The discovery of a ball of wool led to the most amazing opportunity for learning. Once the wool was free the children started to use it in creative ways, expressing their ideas and thoughts, working together or individually. Some wrapped the wool around sticks, some were determined to make a knot, others joined sticks together with the wool and created a bridge for Tilly our Fairy. The levels of engagement and focus were incredible to observe. A simple ball of wool provided endless and unlimited opportunities with no end product. For the practitioners who were lucky enough to be part of this, we were just filled with joy, the joy that comes from working with children when adults learn to expect the unexpected.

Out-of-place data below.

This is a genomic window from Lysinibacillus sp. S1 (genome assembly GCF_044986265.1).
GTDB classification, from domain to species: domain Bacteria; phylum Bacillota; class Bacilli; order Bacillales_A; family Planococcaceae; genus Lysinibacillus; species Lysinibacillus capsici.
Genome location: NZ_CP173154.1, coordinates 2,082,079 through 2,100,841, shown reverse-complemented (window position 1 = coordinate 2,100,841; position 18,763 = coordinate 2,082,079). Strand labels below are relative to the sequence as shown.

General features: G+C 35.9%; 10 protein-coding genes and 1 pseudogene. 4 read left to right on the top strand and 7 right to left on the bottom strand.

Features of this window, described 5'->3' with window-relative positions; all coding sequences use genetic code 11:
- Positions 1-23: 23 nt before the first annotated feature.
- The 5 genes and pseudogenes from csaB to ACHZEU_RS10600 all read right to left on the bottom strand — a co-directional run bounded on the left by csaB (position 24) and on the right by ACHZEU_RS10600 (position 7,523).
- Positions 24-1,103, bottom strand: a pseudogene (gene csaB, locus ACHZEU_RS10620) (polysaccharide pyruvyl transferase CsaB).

Your child doesn’t have to attend a nursery to enjoy a Forest School type of experience. As adults, we sometimes need to rediscover our inner child and leave behind the stresses and strains of modern life. Take time to visit the park and really ‘see’ the environment, let your child lead you on an adventure, remember what it was like to try to climb a tree, or pick up leaves and conkers or fir cones and be creative with them. Even your back garden can provide opportunities to discover nature, look at the flowers, watch the birds, bees and butterflies and how your child reacts to them, make mud pies and jump in puddles. If you don’t have a garden or a park nearby then maybe a walk around your local area could also provide some of these opportunities – be curious wherever you go with your child, you never know what wonderful experiences may unfold!